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Gulf, fisheries, and death: already low bluefin tuna stocks to suffer


Bluefin stunt footage: courtesy of Greenpeace.


Greg Harman
gharman@sacurrent.com

While fishing families along the Gulf are in for a world of hurt from the still-spreading BP oil spill — as are the crabs, shrimp, and redfish they depend upon — a larger open-water fish found in every grocery store in America may be facing more disastrous consequences: the western Atlantic bluefin tuna.

“That is one species I am most concerned about,” said Gary Graham, a longtime marine fisheries specialist with Texas Sea Grant Extension, told the Current. “That area where that well was is near, if it’s not the ground, it’s very near a very important spawning ground for bluefin tuna.” Before most commercial tuna production in the Gulf began to be ramped back in the 1980s out of concern for dwindling stocks, both Japanese and U.S. fleets targeted the waters near the site of the Deepwater Horizon rig that exploded on April 22, he said.
 
Adding to his tuna worries is Graham’s belief that the fish had released their eggs into the Gulf in the days before the well blowout. “Fish produced during that time never did fetch a price because the fat content was law” indicating they had already spawned, he said.

While the adult bluefin have likely headed out to the Atlantic Ocean, researchers with the U.S. National Oceanic and Atmospheric Administration are drawing thin-meshed plankton nets near to the spill area, seeking to quantify the impact of what has become the largest offshore oil spill in U.S. history on the larval tuna. And the nonprofit Center for Biological Diversity has filed a formal petition for the listing of both the western and eastern Atlantic bluefin tuna as endangered species under U.S. law.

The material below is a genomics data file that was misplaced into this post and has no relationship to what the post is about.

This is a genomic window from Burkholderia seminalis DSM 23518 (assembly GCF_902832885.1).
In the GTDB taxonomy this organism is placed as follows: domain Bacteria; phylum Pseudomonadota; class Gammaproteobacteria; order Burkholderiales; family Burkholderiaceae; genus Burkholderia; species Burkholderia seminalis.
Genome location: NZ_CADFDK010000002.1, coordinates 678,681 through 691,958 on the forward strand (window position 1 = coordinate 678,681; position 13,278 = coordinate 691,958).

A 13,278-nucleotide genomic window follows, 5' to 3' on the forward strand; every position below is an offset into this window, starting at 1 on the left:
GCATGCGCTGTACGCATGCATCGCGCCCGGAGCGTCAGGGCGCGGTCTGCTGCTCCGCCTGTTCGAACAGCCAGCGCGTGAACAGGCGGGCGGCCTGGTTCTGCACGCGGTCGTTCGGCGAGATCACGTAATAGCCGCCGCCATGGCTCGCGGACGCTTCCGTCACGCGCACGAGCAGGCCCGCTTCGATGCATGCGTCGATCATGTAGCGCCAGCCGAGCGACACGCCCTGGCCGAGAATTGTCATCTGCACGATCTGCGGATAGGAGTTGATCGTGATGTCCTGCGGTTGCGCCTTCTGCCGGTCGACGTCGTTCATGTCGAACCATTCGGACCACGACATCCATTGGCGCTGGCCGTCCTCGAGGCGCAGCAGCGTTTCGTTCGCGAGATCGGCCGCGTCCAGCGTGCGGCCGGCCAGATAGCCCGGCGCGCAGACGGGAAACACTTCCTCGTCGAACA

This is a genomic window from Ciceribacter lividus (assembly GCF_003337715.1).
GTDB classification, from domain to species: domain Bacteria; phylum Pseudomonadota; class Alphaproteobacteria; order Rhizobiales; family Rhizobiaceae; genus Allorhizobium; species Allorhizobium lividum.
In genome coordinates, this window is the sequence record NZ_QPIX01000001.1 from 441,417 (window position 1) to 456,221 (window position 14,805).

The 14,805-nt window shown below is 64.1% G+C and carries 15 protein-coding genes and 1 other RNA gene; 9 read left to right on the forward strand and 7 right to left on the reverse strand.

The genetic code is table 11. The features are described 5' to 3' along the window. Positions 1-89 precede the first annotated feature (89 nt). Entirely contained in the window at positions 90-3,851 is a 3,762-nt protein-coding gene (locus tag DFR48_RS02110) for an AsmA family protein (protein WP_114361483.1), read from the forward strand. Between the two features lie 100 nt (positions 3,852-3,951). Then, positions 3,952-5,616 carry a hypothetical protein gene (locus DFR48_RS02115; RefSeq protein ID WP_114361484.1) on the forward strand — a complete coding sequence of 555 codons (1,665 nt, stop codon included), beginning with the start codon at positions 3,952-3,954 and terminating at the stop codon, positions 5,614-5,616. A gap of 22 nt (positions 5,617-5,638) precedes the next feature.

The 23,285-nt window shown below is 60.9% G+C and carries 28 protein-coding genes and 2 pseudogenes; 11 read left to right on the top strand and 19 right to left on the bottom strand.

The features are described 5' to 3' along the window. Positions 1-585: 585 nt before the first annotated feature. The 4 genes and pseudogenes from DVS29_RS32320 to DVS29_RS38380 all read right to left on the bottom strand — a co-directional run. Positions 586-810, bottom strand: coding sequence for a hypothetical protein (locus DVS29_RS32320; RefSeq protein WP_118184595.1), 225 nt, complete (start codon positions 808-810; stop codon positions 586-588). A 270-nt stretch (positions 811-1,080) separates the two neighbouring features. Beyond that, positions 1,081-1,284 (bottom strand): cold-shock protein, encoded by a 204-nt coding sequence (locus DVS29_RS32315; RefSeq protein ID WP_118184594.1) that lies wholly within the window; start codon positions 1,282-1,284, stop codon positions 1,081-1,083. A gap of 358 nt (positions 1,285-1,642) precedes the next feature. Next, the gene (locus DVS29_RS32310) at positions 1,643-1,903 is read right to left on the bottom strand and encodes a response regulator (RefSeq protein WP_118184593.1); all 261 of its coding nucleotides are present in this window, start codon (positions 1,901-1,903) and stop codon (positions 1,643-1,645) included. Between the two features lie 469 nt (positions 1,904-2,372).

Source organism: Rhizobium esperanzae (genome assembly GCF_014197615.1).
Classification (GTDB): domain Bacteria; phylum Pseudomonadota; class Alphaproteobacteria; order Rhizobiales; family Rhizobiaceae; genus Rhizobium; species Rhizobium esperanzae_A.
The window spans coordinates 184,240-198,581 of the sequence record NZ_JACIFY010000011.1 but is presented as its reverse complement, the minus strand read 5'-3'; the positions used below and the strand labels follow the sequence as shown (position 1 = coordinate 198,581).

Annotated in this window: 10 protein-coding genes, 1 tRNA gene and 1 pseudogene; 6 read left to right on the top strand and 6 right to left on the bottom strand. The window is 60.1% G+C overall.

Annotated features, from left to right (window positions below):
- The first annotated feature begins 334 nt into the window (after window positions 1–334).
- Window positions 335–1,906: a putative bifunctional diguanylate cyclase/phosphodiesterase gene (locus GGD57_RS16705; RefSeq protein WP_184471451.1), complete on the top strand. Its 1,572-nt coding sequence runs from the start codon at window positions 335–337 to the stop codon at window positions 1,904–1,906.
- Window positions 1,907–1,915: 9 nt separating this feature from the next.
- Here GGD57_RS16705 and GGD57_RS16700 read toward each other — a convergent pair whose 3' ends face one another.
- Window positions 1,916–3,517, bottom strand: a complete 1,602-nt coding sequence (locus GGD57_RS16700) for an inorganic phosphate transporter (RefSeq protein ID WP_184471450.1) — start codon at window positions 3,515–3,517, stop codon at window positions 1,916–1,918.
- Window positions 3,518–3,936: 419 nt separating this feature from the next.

Due to the tuna’s wide-ranging habits, they have to be managed internationally. Three months ago, a motion supported by the U.S. to list the Atlantic bluefin at the Convention of International Trade in Endangered Species was voted down after intense lobbying by tuna-hungry Japan, causing activists to declare the body had “set the species on a pathway to extinction.”

Like everything spill related, the full scope of the impact on the tuna will take time to become clear. “In terms of knowing how the spill may affect the bluefin tuna, the western stock, that will be some time before we know,” a NOAA spokesperson told the Current. “We tend to rely on landings data … and you don’t land these babies until they’re a lot bigger.”

Posted by gharman on 6/7/2010 11:53:15 AM
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